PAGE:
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Mercedes-Benz EQT review

2024 onwards (change model)
Parkers overall rating: 3.5 out of 53.5
” Posh electric van-based lifestyle MPV “

Pros & cons

  • Three-pointed star Mercedes badge
  • Quiet, comfortable ride
  • Ample space front and back
  • Still feels like a van
  • Obvious Renault switches
  • Doesn’t feel like an EQ car

Written by George Barrow Published: 19 July 2023 Updated: 19 July 2023


There are few bigger names in premium car than Mercedes-Benz and the growing range of electric cars in its EQ line-up underlines the importance of zero-emissions vehicles to its customers. The EQT is the next instalment in its all-electric line-up and uses the eCitan van as a starting point.

It is a five-seater family MPV on a van which means it’s a boxy alternative to the wealth of SUVs that everyone continues to buy. Competition in the all-electric MPV segment is slim, Stellantis is the only other company currently offering electrified versions of its vans as passenger-car people-movers where you can get the Citroen e-Berlingo or Peugeot e-Rifter, but with its more upmarket positioning the EQT feels better matched to the (currently diesel only) Volkswagen Caddy Life and Ford Tourneo Connect.

The key difference is that the EQT will be considerably more than its electric French rivals putting it in a class of its own where Mercedes hopes it lifestyle customers will pay for the more luxurious interior and of course the Mercedes badge.

Mercedes-Benz EQT review (2023)
Mercedes-Benz EQT interior looks good, nut there are a few Renault switches that look out of place.

What’s it like inside?

The EQT gets an upmarket lift to its interior through the use of a faux-suede material across the dash and on the door trims. It’s part of the tactic of uplifting the areas that you see and touch the most – a key requirement if you are to believe that the EQT is not just a glammed-up version of the eCitan van and by extension not a Renault Kangoo E-Tech in disguise.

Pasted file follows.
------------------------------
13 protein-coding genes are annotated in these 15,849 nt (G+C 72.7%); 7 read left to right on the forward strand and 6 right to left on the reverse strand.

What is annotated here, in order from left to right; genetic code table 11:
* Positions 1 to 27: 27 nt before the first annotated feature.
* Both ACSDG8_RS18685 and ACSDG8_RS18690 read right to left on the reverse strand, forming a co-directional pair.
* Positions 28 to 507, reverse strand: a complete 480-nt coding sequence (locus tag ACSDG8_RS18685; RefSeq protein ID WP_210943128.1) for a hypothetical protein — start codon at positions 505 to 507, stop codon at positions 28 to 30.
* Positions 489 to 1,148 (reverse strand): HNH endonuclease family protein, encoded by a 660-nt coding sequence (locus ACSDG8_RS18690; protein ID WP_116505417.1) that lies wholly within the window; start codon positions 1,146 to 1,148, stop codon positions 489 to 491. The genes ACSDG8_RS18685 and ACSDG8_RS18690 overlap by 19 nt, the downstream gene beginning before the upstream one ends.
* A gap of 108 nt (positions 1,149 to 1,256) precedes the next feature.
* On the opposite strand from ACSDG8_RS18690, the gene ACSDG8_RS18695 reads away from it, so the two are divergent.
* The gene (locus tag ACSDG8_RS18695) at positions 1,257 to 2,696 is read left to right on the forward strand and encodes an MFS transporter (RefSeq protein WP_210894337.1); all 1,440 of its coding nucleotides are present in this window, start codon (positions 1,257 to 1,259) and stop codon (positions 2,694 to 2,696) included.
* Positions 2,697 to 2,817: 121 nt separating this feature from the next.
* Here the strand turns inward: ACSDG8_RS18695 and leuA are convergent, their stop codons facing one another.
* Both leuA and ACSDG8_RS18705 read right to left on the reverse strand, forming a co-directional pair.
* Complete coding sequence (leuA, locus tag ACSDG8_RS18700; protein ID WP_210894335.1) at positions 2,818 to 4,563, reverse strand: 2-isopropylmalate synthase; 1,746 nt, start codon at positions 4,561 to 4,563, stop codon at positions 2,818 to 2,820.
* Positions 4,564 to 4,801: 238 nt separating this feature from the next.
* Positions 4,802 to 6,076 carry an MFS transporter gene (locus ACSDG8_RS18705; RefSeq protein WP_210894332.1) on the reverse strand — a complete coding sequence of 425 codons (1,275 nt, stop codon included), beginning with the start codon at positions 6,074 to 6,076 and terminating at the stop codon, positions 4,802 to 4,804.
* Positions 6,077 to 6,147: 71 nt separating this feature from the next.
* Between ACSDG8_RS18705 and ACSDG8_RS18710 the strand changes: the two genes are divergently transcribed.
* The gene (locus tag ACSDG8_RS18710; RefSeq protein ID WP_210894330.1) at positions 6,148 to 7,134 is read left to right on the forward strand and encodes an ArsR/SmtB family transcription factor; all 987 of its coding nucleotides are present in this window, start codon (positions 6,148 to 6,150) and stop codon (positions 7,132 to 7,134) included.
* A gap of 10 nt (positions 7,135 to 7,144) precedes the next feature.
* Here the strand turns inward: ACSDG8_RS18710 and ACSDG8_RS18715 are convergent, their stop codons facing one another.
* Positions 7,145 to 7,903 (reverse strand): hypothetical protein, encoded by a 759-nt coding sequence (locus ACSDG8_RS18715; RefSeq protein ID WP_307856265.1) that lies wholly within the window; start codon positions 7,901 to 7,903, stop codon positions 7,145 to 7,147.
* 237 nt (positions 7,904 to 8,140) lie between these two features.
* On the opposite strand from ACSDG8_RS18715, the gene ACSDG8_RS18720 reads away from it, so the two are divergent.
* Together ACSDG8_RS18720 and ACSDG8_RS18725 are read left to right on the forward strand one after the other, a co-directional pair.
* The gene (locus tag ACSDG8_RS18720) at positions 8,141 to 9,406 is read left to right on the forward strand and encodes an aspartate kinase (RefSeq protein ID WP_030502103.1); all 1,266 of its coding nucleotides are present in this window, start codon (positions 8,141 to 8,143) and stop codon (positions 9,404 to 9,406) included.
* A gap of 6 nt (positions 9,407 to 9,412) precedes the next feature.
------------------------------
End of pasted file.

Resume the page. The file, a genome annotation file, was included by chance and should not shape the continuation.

There’s synthetic leather on the seats, steering wheel and gearknob and a choice of silver or yellow plastic trims to compliment the areas of piano black that surround vents and the infotainment screen. All models get an integrated 7.0-inch touchscreen with the excellent MBUX infotainment system that supports voice support so you can ask it natural language questions or give commands prefixed with ‘Hey Mercedes’.

Automatic wipers and headlights are standard along with keyless start, and to improve efficiency on cold days there’s also a heat pump for the air conditioning. It’s not all good news, though, as ultimately the EQT still feels a lot like a van and once you look away from the Mercedes-designed elements like the cockpit dials and air vents you see plenty of borrowed Renault bits.

Mercedes-Benz EQT review (2023)
Rear-seat space isn’t as generous as you’d expect in this van-based MPV.

Space in the rear also feels a bit compromised. In order to create 551 litres of bootspace but still retain legroom in the second row, the rear seats very high up making you feel uncomfortably close to the ceiling.

Range and charging

In our experience, the claimed range of 175 miles is a fairly realistic number. The 45kWh battery can be charged at up to a speed of 80kW using a DC charger which is enough to take the battery from 10-80% in just 38 minutes.

There’s also the option of a 22kW AC charger that can fully charge the lithium ion batteries from 0-100% in just 2.5 hours. Using a conventional 7kW single-phase charger will take slightly longer at around eight hours.